Oh! think thus: All these sinful thoughts, they defile and pollute the soul, they deface and spoil much of the inward beauty and glory of the soul. If I commit this or that sin, to which my thoughts incline me, then either I must repent or not repent; if I repent, it will cost me more grief, sorrow, shame, heart-breaking, and soul-bleeding, before my conscience will be quieted, divine justice pacified, my comfort and joy restored, my evidences cleared, and my pardon in the court of conscience sealed—than the imagined profit or seeming sensual pleasure can be worth. ‘What fruit had you in those things whereof you are now ashamed’ (Rom. 6:21). Inward bleeding kills many a man; so will sinful thoughts, if not repented of.
Remedy (5). Take it for an experienced truth, the more the soul is filled with the fullness of God and enriched with spiritual and heavenly things—the less room there is in that soul for vain thoughts. Oh, then, lay up much of God, of Christ, of precious promises, and choice experiences in your hearts—and then you will be less troubled with vain thoughts. ‘A good man, out of the good treasure of his heart, brings forth good things’ (Matt. 12:35).
Remedy (6). Keep up holy and spiritual affections; for such as your affections are, such will be your thoughts. ‘Oh how I love your law! it is my meditation all the day’ (Psalm 119:97). What we love most, we most muse upon. ‘When I awake, I am still with you’ (Psalm 139:18). That which we much like—we shall much mind. Those who are frequent in their love to God and his law, will be frequent in thinking of God and his law—a child will not forget his mother.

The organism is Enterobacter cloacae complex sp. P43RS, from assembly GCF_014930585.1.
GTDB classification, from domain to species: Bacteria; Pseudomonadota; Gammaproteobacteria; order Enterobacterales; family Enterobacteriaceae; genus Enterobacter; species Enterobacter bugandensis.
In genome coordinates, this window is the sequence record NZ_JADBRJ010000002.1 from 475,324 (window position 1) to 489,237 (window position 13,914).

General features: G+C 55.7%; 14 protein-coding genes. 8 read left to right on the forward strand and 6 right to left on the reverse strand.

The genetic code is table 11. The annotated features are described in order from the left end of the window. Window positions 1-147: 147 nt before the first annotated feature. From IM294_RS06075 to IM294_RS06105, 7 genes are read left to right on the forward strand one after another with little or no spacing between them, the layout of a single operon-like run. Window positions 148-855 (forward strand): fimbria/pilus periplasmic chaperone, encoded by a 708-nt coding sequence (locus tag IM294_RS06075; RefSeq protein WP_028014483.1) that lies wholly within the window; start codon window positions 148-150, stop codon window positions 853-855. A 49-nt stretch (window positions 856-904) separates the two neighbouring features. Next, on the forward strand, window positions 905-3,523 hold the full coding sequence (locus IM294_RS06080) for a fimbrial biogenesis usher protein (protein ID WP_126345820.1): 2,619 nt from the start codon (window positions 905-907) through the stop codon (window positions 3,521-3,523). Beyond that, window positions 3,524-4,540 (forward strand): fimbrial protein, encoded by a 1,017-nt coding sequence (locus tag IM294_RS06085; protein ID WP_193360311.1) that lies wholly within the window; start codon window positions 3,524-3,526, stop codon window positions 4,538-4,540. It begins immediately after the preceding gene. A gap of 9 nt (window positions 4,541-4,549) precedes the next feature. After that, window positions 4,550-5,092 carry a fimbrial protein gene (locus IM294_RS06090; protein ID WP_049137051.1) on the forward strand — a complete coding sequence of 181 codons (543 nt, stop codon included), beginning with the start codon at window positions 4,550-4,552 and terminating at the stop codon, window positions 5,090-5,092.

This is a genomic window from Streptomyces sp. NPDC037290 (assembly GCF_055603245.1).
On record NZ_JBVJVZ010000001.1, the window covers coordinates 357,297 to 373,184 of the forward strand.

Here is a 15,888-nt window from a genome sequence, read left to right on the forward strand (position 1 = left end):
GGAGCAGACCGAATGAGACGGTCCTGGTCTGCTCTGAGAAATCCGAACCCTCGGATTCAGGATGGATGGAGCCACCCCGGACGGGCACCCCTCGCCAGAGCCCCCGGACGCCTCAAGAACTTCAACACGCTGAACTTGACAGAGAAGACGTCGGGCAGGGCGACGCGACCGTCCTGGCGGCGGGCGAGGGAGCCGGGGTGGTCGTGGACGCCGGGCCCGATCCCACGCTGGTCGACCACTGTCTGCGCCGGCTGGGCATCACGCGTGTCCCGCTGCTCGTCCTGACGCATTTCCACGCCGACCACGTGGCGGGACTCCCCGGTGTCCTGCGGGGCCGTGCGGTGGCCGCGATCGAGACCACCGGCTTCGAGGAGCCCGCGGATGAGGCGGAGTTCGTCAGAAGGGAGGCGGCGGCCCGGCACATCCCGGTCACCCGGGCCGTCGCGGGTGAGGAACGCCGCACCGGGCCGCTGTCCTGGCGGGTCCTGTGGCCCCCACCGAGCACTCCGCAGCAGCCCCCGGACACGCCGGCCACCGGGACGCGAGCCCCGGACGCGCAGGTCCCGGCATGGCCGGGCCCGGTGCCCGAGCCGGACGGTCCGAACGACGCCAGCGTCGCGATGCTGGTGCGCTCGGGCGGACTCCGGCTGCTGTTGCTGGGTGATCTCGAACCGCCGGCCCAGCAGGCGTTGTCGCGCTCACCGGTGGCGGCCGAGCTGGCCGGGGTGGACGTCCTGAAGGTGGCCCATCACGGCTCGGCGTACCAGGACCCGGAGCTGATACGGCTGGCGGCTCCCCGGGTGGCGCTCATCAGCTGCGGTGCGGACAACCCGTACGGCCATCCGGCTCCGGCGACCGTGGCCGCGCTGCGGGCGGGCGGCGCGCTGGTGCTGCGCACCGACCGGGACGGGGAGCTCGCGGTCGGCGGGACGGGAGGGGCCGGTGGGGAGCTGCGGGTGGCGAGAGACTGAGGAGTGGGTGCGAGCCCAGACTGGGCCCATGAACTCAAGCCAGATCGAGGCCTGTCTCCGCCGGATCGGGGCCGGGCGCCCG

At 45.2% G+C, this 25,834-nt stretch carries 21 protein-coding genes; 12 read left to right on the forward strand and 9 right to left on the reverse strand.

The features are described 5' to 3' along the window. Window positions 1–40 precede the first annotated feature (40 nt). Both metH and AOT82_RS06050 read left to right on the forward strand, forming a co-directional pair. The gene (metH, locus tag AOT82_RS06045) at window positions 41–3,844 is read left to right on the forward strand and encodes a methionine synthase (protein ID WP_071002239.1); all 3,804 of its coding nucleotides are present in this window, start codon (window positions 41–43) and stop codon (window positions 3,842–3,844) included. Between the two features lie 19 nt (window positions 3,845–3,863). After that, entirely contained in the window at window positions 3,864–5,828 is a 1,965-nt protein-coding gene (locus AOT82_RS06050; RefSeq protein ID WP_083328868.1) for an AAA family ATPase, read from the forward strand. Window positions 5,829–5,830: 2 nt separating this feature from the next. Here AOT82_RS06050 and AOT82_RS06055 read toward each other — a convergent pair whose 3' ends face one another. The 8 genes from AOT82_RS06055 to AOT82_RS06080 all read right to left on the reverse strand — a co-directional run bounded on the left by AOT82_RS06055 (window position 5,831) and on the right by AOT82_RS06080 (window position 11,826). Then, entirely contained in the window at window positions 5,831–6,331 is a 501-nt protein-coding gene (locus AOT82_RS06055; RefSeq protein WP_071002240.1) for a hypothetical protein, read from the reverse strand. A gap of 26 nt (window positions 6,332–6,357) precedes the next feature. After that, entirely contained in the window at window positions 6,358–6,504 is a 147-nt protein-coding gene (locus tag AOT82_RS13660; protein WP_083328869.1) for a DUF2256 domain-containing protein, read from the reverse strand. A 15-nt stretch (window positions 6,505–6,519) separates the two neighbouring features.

Remedy (7). The seventh remedy against this device of Satan is, To avoid multiplicity of worldly business. Oh, let not the world take up your hearts and thoughts. Souls which are torn in pieces with the cares of the world will be always vexed and tormented with vain thoughts in all their approaches to God. Vain thoughts will be still crowding in upon him that lives in a crowd of business. The stars which have least circuit are nearest the pole; and men that are least perplexed with business are commonly nearest to God.
2 Tim. 2:4, ‘No one serving as a soldier gets involved in civilian affairs–he wants to please his commanding officer.’ This is a comparison which Paul borrows from the custom of the Roman empire, wherein soldiers were forbidden to take up private businesses.